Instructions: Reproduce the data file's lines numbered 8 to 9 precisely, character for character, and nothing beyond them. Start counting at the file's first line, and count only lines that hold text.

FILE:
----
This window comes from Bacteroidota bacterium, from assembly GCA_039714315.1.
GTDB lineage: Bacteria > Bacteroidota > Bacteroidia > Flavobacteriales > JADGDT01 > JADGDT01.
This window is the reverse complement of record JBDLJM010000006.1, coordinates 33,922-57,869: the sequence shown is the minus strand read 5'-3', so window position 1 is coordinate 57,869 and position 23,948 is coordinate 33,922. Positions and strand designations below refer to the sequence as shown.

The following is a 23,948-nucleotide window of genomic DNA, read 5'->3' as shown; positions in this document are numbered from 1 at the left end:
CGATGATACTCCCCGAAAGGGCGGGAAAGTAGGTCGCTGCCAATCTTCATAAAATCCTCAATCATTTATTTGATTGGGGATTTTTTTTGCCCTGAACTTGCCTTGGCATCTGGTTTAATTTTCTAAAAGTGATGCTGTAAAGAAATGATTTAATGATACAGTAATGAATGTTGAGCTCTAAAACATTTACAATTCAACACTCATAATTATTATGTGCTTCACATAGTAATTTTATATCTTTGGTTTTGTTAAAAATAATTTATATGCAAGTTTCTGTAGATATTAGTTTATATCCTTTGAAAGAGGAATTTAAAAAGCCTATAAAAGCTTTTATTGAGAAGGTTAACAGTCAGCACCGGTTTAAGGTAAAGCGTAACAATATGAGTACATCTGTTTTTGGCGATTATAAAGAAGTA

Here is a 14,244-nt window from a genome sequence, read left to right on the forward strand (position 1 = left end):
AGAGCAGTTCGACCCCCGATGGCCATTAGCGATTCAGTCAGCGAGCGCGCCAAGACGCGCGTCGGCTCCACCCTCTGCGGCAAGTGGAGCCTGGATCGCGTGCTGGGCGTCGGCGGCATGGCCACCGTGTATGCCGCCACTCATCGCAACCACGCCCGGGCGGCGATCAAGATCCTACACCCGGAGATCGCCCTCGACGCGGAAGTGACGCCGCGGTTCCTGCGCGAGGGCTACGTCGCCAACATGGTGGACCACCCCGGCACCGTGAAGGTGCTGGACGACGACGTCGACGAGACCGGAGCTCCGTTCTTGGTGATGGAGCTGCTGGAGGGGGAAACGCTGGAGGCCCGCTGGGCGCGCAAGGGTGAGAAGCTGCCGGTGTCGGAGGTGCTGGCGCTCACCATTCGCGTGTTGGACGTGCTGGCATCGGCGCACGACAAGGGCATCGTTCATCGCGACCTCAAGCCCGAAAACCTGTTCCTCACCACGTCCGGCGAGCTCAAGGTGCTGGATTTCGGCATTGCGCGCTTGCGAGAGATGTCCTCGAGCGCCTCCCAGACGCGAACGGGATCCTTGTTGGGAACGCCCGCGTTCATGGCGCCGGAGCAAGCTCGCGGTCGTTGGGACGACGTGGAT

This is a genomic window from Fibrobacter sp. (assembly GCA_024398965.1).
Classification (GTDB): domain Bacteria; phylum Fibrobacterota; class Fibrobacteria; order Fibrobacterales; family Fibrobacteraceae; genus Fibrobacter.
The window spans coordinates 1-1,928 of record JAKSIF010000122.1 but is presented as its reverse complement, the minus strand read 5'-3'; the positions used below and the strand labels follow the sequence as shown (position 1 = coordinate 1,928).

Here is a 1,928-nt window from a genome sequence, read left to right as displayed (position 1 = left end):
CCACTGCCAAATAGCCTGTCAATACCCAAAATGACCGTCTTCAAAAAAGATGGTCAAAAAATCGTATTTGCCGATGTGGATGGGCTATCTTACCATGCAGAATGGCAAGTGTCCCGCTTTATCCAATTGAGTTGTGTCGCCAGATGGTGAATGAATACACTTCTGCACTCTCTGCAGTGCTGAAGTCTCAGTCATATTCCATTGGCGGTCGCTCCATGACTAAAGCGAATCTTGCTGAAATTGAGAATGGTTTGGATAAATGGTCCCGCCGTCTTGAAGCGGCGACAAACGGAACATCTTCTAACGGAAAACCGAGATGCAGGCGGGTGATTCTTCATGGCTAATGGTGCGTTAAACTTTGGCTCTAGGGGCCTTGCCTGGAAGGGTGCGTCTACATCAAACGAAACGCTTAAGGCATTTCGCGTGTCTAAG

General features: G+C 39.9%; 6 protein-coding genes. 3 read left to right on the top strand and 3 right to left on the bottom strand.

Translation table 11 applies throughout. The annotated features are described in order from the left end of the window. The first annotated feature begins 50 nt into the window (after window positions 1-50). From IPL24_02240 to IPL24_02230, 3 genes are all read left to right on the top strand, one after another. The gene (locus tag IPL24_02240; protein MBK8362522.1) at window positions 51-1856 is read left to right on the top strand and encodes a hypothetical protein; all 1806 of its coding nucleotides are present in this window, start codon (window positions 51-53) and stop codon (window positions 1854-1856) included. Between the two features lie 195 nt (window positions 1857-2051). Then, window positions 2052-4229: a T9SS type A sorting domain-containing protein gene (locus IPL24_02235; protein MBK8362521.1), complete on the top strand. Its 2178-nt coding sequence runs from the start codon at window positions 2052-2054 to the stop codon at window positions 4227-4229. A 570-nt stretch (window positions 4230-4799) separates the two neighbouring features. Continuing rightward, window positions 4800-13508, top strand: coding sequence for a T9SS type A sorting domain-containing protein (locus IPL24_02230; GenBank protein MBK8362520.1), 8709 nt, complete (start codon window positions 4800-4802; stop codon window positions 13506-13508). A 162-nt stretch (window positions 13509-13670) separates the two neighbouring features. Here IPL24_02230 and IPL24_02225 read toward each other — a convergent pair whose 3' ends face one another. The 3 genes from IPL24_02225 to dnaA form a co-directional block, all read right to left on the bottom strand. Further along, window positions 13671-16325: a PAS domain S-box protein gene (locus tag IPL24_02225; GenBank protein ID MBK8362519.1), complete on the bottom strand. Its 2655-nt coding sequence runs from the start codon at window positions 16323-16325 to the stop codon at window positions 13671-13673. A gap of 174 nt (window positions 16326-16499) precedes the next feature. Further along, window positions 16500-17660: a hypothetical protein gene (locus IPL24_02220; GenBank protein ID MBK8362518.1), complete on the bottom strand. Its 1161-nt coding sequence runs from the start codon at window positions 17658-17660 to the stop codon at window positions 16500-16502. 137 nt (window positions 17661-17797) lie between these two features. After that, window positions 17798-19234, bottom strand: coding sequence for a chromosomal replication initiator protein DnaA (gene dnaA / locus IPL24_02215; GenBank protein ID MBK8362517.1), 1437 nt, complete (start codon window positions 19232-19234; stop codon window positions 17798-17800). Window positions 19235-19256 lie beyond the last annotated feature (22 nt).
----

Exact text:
This is a genomic window from Fibrobacter sp. (assembly GCA_024398965.1).
Classification (GTDB): domain Bacteria; phylum Fibrobacterota; class Fibrobacteria; order Fibrobacterales; family Fibrobacteraceae; genus Fibrobacter.